Posts tagged ‘Audiobook’

Better Nate Than Ever

Better Nate Than EverTitle: Better Nate Than Ever
Author: Tim Federle
Narrator: Tim Federle
ISBN: 9781442374157
Discs/CDs: 5 CDs, 5 hours 54 minutes
Pages: 288 pages
Publisher/Date: Simon & Schuster Inc, c2013.
Awards: Odyssey Award Honor (2014), Stonewall Book Award Honor (2014)
Series: #1 (there is a sequel, titled Five, Six, Seven, Nate)

Thirteen-year-old Nate Foster has a dream of being on Broadway which is difficult to fulfill when you are one of two Broadway geeks in the entire town of Jankburg, Pennsylvania. His best friend Libby has taught him everything he knows (everything he thinks he needs to know anyways) and Nate is confident in his acting ability, even though he’s never had formal lessons. So confident that when his parents head out of town for the night and leave Nate’s brother in charge, Nate and Libby hatch a plan. Nate’s going to take the bus to New York, audition for the newly scripted E.T. The Musical, wow the producers, the directors, the choreographers, and whoever else he needs to, and prove once and for all that his true place in life is on Broadway. Nothing could possibly go wrong, right?

Things definitely go wrong for Nate, including underestimating his budget and his time frame, not having directions before his arrival in NYC, and believing everything everyone says and that everyone is his friend. I found myself comparing him to Jack from the television show Will and Grace; over the top (he swears using the names of Broadway flops) and unable to take care of himself (he’s miraculously saved from both homelessness and an uncharged phone multiple times). His awkward “monologue” explanation for why he’s out alone is completely unrealistic, and the author forces him to “perform” not just once or twice but multiple times, getting more awkward each time. A lot of the plot seems to be on repeat, as Nate’s experiences are a push and pull of emotions as his hopes and reams are real, then dashed, then restored, then dashed, and readers are left with no resolution to the “Does he or doesn’t he” million dollar question. This roller coaster continues for much too long and I started to loose interest in the plot, which seems to place me in a minority among the multitudes of fans this book has garnered. My sympathies towards Nate were the only thing that grew because I felt his overly-enthusiastic antics were being used as entertainment for the mean-spirited adults who relished his peculiarities rather then  as an opportunity to teach the craft and profession.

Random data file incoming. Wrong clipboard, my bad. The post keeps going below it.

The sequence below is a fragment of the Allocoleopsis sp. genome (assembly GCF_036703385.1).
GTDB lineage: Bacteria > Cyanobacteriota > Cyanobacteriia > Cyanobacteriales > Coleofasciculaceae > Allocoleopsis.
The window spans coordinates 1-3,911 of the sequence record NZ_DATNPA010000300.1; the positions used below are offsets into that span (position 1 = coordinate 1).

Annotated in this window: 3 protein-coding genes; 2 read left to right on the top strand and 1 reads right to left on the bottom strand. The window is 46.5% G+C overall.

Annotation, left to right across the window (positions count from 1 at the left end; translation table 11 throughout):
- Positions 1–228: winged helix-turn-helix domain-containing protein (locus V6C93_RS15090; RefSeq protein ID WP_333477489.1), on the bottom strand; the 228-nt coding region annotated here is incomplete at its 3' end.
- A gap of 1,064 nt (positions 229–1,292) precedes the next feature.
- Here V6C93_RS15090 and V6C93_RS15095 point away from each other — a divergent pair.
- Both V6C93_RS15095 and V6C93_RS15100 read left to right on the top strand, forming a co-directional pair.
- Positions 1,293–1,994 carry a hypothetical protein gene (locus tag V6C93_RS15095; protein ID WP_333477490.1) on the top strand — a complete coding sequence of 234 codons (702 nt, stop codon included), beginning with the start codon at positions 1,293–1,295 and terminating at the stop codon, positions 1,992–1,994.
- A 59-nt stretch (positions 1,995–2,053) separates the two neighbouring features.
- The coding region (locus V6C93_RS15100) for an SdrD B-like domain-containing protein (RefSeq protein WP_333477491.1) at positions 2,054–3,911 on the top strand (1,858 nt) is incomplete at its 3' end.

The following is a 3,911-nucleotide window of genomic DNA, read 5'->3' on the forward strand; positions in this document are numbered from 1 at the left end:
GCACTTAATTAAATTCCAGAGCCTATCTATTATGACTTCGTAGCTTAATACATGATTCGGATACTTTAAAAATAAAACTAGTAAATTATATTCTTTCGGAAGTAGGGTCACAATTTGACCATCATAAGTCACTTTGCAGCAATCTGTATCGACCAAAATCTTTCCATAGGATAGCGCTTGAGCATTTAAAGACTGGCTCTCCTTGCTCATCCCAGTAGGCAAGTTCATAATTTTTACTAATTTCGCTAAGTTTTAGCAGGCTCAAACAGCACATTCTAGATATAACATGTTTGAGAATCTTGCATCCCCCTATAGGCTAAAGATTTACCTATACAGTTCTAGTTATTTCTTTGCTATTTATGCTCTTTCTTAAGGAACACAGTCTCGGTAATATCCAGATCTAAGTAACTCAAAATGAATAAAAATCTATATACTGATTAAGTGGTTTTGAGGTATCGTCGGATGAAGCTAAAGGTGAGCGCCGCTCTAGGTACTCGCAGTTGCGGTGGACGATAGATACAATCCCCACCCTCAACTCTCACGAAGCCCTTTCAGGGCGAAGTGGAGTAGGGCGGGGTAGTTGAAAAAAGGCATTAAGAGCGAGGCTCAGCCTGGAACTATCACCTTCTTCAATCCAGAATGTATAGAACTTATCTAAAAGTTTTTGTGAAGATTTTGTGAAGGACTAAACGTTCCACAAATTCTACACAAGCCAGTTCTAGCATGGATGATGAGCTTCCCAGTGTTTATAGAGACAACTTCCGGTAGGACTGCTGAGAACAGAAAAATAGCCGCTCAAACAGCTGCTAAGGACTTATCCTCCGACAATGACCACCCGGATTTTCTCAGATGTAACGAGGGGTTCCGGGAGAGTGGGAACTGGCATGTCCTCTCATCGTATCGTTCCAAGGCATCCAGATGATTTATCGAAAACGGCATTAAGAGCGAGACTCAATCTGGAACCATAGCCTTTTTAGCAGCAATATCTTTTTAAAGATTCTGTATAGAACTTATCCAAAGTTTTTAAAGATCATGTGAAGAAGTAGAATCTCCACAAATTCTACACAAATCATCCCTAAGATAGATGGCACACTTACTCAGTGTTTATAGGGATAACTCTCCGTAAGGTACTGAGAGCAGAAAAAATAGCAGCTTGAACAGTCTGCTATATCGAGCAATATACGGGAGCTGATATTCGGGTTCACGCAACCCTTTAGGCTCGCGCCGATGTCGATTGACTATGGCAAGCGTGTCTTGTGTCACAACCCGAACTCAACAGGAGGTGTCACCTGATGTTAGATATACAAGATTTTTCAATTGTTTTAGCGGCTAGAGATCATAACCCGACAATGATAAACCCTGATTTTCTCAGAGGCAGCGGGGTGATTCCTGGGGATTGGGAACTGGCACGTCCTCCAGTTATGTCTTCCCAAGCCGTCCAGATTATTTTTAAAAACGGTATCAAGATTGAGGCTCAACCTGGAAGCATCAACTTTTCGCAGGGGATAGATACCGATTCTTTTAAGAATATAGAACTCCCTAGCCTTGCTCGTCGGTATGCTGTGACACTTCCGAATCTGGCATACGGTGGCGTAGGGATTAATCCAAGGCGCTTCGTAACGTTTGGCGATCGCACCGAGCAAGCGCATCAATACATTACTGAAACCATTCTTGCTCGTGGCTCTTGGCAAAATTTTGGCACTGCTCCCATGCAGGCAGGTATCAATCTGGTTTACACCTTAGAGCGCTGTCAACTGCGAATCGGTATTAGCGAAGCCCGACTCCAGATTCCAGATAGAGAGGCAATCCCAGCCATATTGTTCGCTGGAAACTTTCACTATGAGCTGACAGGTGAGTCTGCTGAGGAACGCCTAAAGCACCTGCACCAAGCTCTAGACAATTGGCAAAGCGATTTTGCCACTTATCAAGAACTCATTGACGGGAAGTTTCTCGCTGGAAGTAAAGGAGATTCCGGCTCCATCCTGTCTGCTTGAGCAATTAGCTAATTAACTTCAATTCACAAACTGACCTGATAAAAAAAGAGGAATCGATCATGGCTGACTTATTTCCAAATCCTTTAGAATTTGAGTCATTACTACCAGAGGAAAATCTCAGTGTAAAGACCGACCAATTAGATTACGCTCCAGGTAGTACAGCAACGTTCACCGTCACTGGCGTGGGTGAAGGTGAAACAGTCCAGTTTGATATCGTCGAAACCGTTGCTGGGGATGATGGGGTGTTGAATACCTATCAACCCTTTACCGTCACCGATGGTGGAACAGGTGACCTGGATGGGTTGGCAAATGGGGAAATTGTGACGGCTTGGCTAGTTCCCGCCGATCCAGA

This straight read through by author Federle was campy and over the top, just like his character Nate Foster, although it is difficult for me several weeks later to remember anything remarkable about the narration specifically. Nate is a laughably naive person, from his clothes choices to his interactions with children and adults. For someone who so desperately wants to be involved in a Broadway show, it’s unbelievable that he would know so little about how the industry works and how optimistic he is regarding his chances of making it big. In this way I guess one of the values of this book is that it teaches readers how the industry work, but at the expense of poor Nate. While his antics remind me of book characters geared towards younger readers, similar to maybe Ramona or Wimpy Kid, the content is skewed much older, with Nate not “choosing a sexuality” yet, drunkenness (both adult and teen drinking), and several homophobic slurs being repeatedly dropped. I’m usually pretty open-minded regarding book content (I was reading teen fiction alongside my Animorphs books in 5th grade), but if a library has a tween section it would make sense to put it there. The 13-year-old character is too young for most teens in young adult areas but the content limits it’s appropriateness to readers under 13 and I think adults may find more enjoyment from this book than children. Case in point: Our copy has been checked out only 6 times in two years